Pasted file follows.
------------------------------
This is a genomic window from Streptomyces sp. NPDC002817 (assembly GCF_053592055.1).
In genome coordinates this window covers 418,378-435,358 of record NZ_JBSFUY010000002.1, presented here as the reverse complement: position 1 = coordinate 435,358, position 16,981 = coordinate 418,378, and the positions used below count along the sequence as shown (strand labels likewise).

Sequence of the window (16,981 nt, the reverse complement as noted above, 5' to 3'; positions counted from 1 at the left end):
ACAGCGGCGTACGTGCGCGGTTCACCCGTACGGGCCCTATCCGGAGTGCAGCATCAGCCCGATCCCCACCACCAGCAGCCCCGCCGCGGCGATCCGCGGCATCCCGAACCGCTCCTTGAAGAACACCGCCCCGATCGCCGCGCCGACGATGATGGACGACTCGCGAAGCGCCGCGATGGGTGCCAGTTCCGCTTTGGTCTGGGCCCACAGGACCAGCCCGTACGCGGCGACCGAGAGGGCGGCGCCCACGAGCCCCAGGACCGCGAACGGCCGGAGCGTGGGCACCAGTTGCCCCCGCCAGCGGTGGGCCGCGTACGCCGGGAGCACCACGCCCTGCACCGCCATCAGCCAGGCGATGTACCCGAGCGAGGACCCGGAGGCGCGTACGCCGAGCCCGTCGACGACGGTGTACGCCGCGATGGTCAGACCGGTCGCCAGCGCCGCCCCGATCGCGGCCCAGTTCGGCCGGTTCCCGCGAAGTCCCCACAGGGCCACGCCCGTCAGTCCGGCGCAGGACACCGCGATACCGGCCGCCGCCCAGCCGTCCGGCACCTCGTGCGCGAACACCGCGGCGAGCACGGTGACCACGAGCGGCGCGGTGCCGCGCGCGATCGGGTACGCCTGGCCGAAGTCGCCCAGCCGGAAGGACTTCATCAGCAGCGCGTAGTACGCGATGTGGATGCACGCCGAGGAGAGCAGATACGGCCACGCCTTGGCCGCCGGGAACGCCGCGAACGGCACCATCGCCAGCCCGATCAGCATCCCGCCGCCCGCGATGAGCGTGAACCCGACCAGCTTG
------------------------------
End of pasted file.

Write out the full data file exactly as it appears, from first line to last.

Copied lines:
This is a genomic window from Streptomyces sp. NPDC002817 (assembly GCF_053592055.1).
In genome coordinates this window covers 418,378-435,358 of record NZ_JBSFUY010000002.1, presented here as the reverse complement: position 1 = coordinate 435,358, position 16,981 = coordinate 418,378, and the positions used below count along the sequence as shown (strand labels likewise).

Sequence of the window (16,981 nt, the reverse complement as noted above, 5' to 3'; positions counted from 1 at the left end):
ACAGCGGCGTACGTGCGCGGTTCACCCGTACGGGCCCTATCCGGAGTGCAGCATCAGCCCGATCCCCACCACCAGCAGCCCCGCCGCGGCGATCCGCGGCATCCCGAACCGCTCCTTGAAGAACACCGCCCCGATCGCCGCGCCGACGATGATGGACGACTCGCGAAGCGCCGCGATGGGTGCCAGTTCCGCTTTGGTCTGGGCCCACAGGACCAGCCCGTACGCGGCGACCGAGAGGGCGGCGCCCACGAGCCCCAGGACCGCGAACGGCCGGAGCGTGGGCACCAGTTGCCCCCGCCAGCGGTGGGCCGCGTACGCCGGGAGCACCACGCCCTGCACCGCCATCAGCCAGGCGATGTACCCGAGCGAGGACCCGGAGGCGCGTACGCCGAGCCCGTCGACGACGGTGTACGCCGCGATGGTCAGACCGGTCGCCAGCGCCGCCCCGATCGCGGCCCAGTTCGGCCGGTTCCCGCGAAGTCCCCACAGGGCCACGCCCGTCAGTCCGGCGCAGGACACCGCGATACCGGCCGCCGCCCAGCCGTCCGGCACCTCGTGCGCGAACACCGCGGCGAGCACGGTGACCACGAGCGGCGCGGTGCCGCGCGCGATCGGGTACGCCTGGCCGAAGTCGCCCAGCCGGAAGGACTTCATCAGCAGCGCGTAGTACGCGATGTGGATGCACGCCGAGGAGAGCAGATACGGCCACGCCTTGGCCGCCGGGAACGCCGCGAACGGCACCATCGCCAGCCCGATCAGCATCCCGCCGCCCGCGATGAGCGTGAACCCGACCAGCTTG